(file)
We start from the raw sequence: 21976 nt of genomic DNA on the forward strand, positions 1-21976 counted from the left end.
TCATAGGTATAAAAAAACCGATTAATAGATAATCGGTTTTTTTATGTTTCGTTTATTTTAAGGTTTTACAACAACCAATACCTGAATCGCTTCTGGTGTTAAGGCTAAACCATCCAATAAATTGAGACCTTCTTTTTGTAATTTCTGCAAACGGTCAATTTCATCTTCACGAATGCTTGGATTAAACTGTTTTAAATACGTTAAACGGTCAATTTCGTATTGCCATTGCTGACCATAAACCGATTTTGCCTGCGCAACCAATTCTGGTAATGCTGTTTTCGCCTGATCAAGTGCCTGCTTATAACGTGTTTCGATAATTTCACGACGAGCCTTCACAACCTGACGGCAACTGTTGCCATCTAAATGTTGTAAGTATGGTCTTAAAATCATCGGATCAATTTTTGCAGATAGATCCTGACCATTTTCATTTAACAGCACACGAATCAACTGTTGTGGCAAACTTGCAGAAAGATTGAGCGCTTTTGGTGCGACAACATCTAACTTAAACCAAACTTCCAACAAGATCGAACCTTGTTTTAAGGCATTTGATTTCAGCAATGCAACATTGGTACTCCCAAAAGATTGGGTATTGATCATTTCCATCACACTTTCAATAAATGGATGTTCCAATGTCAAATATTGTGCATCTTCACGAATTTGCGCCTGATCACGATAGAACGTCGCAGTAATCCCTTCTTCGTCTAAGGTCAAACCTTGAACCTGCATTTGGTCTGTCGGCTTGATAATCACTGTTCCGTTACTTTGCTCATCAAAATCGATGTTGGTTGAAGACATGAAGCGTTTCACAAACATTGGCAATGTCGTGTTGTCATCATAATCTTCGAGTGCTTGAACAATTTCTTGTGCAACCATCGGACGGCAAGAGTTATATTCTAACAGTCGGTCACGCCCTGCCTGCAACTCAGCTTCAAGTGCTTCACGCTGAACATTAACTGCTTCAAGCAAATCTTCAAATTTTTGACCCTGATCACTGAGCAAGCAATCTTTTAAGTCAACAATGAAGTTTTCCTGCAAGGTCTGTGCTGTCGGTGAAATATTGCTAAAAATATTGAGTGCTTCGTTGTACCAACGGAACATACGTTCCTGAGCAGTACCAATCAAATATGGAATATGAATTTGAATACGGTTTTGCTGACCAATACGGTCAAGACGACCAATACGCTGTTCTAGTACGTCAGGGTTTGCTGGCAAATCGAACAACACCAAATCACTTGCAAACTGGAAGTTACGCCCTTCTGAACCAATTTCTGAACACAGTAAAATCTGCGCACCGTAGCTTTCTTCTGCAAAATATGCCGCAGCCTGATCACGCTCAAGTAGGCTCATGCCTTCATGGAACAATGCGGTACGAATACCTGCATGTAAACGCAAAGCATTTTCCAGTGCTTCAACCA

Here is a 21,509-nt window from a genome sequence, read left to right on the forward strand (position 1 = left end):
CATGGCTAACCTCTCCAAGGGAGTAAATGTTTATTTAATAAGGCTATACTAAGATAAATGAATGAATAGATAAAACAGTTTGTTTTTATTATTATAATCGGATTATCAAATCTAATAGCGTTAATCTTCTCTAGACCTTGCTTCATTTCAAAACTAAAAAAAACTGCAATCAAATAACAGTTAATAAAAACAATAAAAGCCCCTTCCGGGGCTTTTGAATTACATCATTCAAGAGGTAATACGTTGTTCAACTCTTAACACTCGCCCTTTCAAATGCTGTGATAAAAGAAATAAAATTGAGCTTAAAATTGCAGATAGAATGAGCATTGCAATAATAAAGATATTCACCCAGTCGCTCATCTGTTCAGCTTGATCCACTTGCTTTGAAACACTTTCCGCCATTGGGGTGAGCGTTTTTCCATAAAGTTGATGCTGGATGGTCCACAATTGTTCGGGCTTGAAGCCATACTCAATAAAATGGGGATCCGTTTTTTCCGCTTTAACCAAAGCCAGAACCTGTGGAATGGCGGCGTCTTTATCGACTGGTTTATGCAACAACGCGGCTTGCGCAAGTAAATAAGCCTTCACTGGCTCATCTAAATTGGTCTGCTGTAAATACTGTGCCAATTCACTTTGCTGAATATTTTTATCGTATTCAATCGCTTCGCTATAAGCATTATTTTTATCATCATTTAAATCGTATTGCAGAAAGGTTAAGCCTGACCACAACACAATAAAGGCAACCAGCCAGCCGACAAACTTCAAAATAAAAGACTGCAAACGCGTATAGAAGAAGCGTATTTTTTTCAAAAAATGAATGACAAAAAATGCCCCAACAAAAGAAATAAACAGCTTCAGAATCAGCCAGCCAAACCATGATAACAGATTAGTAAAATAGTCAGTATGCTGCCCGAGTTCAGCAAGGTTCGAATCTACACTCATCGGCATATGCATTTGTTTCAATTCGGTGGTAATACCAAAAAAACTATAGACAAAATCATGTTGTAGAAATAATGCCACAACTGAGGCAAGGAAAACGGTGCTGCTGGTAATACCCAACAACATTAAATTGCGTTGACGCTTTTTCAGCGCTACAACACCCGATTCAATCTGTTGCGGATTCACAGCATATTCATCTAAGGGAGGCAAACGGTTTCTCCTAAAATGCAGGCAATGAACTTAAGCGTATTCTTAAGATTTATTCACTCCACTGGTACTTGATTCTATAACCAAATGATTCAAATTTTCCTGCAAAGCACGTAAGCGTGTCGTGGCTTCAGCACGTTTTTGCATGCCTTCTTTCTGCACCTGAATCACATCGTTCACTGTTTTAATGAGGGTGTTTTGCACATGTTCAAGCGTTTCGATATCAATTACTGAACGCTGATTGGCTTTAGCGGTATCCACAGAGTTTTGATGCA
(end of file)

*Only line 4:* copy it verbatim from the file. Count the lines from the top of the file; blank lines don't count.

CATGGCTAACCTCTCCAAGGGAGTAAATGTTTATTTAATAAGGCTATACTAAGATAAATGAATGAATAGATAAAACAGTTTGTTTTTATTATTATAATCGGATTATCAAATCTAATAGCGTTAATCTTCTCTAGACCTTGCTTCATTTCAAAACTAAAAAAAACTGCAATCAAATAACAGTTAATAAAAACAATAAAAGCCCCTTCCGGGGCTTTTGAATTACATCATTCAAGAGGTAATACGTTGTTCAACTCTTAACACTCGCCCTTTCAAATGCTGTGATAAAAGAAATAAAATTGAGCTTAAAATTGCAGATAGAATGAGCATTGCAATAATAAAGATATTCACCCAGTCGCTCATCTGTTCAGCTTGATCCACTTGCTTTGAAACACTTTCCGCCATTGGGGTGAGCGTTTTTCCATAAAGTTGATGCTGGATGGTCCACAATTGTTCGGGCTTGAAGCCATACTCAATAAAATGGGGATCCGTTTTTTCCGCTTTAACCAAAGCCAGAACCTGTGGAATGGCGGCGTCTTTATCGACTGGTTTATGCAACAACGCGGCTTGCGCAAGTAAATAAGCCTTCACTGGCTCATCTAAATTGGTCTGCTGTAAATACTGTGCCAATTCACTTTGCTGAATATTTTTATCGTATTCAATCGCTTCGCTATAAGCATTATTTTTATCATCATTTAAATCGTATTGCAGAAAGGTTAAGCCTGACCACAACACAATAAAGGCAACCAGCCAGCCGACAAACTTCAAAATAAAAGACTGCAAACGCGTATAGAAGAAGCGTATTTTTTTCAAAAAATGAATGACAAAAAATGCCCCAACAAAAGAAATAAACAGCTTCAGAATCAGCCAGCCAAACCATGATAACAGATTAGTAAAATAGTCAGTATGCTGCCCGAGTTCAGCAAGGTTCGAATCTACACTCATCGGCATATGCATTTGTTTCAATTCGGTGGTAATACCAAAAAAACTATAGACAAAATCATGTTGTAGAAATAATGCCACAACTGAGGCAAGGAAAACGGTGCTGCTGGTAATACCCAACAACATTAAATTGCGTTGACGCTTTTTCAGCGCTACAACACCCGATTCAATCTGTTGCGGATTCACAGCATATTCATCTAAGGGAGGCAAACGGTTTCTCCTAAAATGCAGGCAATGAACTTAAGCGTATTCTTAAGATTTATTCACTCCACTGGTACTTGATTCTATAACCAAATGATTCAAATTTTCCTGCAAAGCACGTAAGCGTGTCGTGGCTTCAGCACGTTTTTGCATGCCTTCTTTCTGCACCTGAATCACATCGTTCACTGTTTTAATGAGGGTGTTTTGCACATGTTCAAGCGTTTCGATATCAATTACTGAACGCTGATTGGCTTTAGCGGTATCCACAGAGTTTTGATGCA